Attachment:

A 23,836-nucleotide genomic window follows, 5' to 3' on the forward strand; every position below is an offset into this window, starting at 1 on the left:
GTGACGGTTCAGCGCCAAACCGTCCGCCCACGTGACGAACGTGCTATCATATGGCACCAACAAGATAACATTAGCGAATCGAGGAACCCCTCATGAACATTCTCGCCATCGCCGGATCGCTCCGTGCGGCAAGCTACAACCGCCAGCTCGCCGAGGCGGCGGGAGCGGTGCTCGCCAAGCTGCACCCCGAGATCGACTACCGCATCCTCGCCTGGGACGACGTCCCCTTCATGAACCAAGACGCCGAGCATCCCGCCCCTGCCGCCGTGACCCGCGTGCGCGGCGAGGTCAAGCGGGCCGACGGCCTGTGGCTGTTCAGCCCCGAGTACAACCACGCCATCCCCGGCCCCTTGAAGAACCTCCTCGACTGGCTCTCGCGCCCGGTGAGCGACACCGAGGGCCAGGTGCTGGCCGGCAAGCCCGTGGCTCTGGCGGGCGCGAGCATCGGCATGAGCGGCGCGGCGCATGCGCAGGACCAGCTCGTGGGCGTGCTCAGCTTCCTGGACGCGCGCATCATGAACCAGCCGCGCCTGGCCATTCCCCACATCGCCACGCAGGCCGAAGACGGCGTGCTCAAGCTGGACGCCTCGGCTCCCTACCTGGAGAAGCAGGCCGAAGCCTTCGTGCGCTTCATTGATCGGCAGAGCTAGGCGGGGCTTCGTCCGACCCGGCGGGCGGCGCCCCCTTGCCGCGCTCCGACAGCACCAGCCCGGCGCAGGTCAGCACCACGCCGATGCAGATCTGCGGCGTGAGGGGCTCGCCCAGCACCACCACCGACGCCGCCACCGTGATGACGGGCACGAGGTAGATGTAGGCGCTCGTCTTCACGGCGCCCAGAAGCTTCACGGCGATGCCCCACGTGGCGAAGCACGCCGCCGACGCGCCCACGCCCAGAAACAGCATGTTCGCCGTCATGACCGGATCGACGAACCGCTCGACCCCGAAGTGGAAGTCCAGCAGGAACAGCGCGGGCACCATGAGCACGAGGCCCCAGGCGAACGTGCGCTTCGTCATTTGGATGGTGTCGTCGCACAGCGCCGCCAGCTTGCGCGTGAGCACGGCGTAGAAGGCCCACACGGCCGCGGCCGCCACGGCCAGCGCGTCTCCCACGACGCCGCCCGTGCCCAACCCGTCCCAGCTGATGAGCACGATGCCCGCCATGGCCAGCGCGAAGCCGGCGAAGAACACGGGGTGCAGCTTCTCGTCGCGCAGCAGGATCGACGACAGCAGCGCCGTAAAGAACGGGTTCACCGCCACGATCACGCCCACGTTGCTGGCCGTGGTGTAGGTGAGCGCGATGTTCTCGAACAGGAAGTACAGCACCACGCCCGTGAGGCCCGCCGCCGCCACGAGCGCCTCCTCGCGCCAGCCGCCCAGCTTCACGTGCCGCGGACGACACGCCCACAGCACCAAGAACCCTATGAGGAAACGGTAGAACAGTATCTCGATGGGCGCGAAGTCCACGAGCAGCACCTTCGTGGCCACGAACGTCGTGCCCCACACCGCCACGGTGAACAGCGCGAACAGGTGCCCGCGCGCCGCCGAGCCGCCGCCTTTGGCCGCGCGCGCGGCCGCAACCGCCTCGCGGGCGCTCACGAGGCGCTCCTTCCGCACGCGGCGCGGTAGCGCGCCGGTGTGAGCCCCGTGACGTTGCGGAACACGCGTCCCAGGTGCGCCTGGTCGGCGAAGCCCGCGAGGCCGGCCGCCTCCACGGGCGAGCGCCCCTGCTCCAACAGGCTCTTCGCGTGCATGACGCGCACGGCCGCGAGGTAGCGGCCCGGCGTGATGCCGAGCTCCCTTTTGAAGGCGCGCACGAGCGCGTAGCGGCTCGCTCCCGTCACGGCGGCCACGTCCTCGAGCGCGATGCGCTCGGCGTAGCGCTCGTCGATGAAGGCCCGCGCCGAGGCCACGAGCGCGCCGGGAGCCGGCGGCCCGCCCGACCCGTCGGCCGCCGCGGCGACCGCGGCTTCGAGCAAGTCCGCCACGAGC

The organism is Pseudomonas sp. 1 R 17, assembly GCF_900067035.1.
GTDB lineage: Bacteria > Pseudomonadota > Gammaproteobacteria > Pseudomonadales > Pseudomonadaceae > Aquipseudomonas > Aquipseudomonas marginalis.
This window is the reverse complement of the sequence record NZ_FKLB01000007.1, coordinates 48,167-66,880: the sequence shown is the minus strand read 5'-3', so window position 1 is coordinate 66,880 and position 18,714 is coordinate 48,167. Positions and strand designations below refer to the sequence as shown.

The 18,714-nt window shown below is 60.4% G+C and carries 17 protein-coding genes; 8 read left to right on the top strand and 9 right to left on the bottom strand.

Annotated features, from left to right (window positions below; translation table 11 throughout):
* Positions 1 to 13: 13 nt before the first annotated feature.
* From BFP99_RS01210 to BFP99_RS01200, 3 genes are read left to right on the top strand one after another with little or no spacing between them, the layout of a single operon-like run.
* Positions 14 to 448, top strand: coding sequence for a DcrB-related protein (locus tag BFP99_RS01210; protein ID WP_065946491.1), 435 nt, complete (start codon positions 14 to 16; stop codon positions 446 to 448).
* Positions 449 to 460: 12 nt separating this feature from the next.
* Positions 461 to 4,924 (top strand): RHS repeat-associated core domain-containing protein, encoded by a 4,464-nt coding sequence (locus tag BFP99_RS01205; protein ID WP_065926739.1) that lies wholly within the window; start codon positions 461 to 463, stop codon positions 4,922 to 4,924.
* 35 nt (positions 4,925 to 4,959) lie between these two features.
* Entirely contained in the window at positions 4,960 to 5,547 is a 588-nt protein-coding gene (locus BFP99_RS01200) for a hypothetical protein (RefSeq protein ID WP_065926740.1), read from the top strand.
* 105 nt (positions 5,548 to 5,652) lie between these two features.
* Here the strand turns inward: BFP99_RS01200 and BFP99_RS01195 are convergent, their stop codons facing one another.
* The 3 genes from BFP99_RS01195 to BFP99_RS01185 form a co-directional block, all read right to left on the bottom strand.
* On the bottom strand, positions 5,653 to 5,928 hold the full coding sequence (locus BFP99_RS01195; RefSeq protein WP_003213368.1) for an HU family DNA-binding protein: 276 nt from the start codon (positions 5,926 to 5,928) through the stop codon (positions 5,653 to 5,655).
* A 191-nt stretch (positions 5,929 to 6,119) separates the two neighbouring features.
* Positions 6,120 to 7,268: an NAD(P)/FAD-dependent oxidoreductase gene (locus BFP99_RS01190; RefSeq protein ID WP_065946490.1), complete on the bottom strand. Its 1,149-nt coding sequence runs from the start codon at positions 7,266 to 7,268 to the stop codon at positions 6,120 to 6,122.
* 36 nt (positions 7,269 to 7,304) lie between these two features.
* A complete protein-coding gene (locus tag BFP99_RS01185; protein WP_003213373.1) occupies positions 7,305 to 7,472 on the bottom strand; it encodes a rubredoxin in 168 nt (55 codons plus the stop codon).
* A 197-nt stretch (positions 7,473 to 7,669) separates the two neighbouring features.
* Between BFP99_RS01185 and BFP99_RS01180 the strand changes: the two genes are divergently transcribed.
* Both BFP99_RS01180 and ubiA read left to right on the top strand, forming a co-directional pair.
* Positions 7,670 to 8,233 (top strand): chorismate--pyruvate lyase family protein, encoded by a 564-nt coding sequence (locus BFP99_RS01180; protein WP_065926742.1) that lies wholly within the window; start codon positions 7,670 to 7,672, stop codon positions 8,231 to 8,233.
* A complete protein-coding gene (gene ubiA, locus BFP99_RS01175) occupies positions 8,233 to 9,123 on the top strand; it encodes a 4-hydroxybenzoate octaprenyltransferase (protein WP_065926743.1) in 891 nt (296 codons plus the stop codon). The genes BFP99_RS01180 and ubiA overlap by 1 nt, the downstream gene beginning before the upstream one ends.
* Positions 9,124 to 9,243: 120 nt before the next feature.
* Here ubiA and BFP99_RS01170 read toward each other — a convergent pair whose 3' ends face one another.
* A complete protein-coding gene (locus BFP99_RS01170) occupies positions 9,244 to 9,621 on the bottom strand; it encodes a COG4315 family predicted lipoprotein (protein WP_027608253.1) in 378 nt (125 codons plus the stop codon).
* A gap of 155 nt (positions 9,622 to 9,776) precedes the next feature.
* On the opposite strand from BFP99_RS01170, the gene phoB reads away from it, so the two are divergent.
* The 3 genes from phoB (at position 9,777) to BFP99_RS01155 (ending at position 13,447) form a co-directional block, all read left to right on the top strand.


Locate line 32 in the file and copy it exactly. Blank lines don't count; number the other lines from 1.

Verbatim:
* On the opposite strand from BFP99_RS01170, the gene phoB reads away from it, so the two are divergent.